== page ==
Myth-busting IV/IV

The Myth: Researcher represents the whole scientific community when interacting with policymakers 

The Reality: The researcher is a member of the scientific community and part of the reason why researchers are heard in policy-making is based on the policy-makers’ understanding that the scientific community produces high-quality knowledge. However, this myth is worth busting because: 

  • The views of researchers are taken into account in policy-making because they are experts. Researchers know their thematic area and view it from their own perspective. Furthermore, the civil servants of ministries appreciate it when individual researchers are able to understand the realities of policy-making (e.g., tight schedules, limited resources and the stages of the process) and transmit knowledge in terms that are familiar to policy-makers. So, an individual researcher is not considered to represent the entire scientific community but they are instead heard with respect to their individual expertise and experience.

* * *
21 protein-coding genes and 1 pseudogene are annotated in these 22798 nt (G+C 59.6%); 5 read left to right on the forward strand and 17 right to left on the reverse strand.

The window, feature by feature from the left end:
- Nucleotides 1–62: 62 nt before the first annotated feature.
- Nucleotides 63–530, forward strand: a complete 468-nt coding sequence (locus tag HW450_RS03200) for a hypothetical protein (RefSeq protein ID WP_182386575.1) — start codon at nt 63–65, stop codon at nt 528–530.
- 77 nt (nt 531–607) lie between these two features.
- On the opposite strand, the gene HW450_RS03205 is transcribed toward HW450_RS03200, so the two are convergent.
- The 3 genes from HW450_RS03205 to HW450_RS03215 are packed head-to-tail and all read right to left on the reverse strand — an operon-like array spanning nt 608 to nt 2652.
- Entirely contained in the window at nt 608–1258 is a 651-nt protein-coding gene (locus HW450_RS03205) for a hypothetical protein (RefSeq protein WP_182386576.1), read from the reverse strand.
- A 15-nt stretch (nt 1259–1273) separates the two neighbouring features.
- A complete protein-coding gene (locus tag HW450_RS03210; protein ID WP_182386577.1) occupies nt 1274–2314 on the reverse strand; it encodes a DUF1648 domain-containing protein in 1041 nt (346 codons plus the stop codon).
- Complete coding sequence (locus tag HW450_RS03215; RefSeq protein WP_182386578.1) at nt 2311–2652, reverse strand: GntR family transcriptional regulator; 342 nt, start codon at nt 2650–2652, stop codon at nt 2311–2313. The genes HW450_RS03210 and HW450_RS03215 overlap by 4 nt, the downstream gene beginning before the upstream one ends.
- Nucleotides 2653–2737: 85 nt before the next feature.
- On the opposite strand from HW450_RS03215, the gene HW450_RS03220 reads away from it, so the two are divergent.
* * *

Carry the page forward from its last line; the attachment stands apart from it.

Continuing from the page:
Tip: Participating in a panel or organising a workshop together with policy-makers can be a good opportunity for managing expectations. In a panel, for example, the researcher may highlight that they are channelling knowledge based on their personal expertise, which can help policy-makers understand the limitations of the knowledge channelled during the interaction. When organising a workshop, the researcher can bring up broader observations of the kinds of questions research can answer or what kind of questions researchers in a specific field are receptive to.